This Essential Tool provides a synthesis of research-based dropout prevention and intervention and offers examples of interventions that show evidence of effectiveness. This has proven to be a difficult task because the intervention research on dropout and school completion that can be used to inform practice is incomplete (Dynarski & Gleason, 2002; Lehr et al., 2003; Sutherland & MacMillan, 2001). Although there is not yet a solid foundation of research on dropout intervention and prevention from which to make strong conclusions, there is information that educators, administrators, and policymakers can use to help make informed decisions. This tool is intended as a base of current knowledge that can be built upon as additional interventions are implemented and empirically validated.

Key Question:
What do we know about effective dropout prevention and intervention that is research-based, and how can that information be used to inform practice?

Intended Audience

This Essential Tool manual is intended for state- and district-level education agencies to assist in developing and implementing interventions that will effectively decrease the rate of dropout and improve school completion for students with and without disabilities. The intended audience includes state education agency personnel, district superintendents, special education directors and their staff, principals, and those managing a wide range of alternative education programs. It is hoped that this Essential Tool will enhance dissemination of this information to other organizations and individuals through the intended audience.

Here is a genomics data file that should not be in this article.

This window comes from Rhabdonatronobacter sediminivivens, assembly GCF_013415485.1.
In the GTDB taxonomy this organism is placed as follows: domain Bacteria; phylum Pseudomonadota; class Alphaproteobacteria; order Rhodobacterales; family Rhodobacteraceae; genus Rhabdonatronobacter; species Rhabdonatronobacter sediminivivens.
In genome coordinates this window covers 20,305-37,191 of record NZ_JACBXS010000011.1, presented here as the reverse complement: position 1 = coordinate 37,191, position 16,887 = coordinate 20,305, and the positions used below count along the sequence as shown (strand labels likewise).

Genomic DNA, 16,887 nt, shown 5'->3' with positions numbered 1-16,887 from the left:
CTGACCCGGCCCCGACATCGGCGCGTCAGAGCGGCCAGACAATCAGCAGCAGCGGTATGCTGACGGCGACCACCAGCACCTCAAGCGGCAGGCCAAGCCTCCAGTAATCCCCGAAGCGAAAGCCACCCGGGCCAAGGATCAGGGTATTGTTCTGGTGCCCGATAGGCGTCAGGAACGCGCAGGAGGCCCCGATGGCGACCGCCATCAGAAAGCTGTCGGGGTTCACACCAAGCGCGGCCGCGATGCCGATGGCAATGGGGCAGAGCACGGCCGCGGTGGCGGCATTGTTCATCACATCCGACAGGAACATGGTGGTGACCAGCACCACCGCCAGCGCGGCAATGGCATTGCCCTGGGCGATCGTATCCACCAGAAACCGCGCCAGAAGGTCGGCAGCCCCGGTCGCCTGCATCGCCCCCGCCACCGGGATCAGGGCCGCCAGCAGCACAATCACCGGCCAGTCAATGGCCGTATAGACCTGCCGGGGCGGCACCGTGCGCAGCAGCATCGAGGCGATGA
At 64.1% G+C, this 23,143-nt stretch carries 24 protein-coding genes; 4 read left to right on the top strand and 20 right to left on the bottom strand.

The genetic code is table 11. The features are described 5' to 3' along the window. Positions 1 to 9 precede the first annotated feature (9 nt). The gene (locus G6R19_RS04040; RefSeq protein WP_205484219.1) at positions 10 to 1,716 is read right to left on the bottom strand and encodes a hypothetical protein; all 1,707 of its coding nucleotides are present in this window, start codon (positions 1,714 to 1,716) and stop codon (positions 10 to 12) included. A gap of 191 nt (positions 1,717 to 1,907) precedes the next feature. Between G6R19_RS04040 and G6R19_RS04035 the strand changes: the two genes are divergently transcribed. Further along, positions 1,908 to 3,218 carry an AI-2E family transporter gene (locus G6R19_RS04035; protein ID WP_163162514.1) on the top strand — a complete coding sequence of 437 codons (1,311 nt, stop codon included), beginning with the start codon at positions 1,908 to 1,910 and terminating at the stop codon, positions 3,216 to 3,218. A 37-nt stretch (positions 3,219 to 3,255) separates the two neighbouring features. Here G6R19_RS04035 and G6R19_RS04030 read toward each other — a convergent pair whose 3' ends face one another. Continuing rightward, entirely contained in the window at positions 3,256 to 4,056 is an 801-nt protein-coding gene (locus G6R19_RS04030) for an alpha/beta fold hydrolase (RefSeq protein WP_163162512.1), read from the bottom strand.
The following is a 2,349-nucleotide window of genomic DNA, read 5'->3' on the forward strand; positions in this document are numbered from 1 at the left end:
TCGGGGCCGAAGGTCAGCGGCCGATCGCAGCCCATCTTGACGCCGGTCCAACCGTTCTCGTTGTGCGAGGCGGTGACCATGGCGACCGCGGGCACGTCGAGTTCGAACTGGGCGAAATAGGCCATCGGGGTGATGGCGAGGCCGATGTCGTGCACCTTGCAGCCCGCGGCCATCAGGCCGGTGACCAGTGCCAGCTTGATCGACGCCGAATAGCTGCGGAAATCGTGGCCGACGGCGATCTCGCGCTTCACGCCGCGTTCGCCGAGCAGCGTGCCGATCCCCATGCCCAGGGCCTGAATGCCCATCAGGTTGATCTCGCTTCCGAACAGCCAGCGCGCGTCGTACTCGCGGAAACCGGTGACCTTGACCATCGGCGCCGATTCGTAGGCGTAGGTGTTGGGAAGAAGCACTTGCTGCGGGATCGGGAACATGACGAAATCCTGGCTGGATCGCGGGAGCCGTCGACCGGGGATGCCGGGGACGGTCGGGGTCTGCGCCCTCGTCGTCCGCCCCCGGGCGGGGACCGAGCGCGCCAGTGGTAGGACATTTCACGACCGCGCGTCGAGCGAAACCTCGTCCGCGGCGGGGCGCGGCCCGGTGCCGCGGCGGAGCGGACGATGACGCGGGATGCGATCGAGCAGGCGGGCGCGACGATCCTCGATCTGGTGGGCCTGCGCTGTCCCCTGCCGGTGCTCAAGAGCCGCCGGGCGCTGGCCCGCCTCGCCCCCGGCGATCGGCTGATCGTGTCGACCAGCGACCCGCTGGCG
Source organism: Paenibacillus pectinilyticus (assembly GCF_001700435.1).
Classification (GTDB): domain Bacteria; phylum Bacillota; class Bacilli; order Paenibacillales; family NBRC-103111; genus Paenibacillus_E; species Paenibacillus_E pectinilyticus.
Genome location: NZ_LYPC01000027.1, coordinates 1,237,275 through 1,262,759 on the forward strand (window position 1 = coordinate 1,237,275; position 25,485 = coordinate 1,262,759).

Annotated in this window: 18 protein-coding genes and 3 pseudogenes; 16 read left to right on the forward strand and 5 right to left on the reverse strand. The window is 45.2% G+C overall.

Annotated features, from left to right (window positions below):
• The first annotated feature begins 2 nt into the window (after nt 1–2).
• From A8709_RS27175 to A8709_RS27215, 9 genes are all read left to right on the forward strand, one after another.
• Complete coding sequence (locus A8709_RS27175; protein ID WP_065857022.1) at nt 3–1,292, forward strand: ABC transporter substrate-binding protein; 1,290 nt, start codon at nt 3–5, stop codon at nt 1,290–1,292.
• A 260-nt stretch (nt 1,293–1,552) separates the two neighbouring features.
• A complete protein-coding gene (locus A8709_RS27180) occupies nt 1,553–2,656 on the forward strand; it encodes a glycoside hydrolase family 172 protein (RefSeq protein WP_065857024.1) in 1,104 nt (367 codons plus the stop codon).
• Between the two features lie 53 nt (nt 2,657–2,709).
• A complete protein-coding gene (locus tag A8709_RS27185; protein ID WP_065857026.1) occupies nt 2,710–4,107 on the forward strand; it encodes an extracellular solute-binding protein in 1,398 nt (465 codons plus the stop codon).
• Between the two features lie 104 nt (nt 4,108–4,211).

Format

This manual is intended to bridge research and practice and was designed with ease of use as a guiding set of strategies. The Essential Tool includes practical information to improve educational outcomes for youth with and without disabilities. The text is concise; important points are bulleted or highlighted for easy use and reference. In addition, reproducible handouts are provided.

Outcomes

This manual is intended to assist in producing the following outcomes.

  • Increase awareness and knowledge of current theory and research on dropout prevention and intervention.
  • Increase awareness and knowledge of data-based interventions that show evidence of effectiveness.
  • Improve programming addressing dropout prevention and intervention for students with and without disabilities, resulting in increased rates of school completion.


Getting Started

How is this Manual Organized?

This manual has four parts, each designed to provide information about various aspects of dropout prevention and intervention. It is designed so that it is not necessary to start at the beginning. Instead, you can scan the summaries below, decide what part will be of most help to you, and begin there.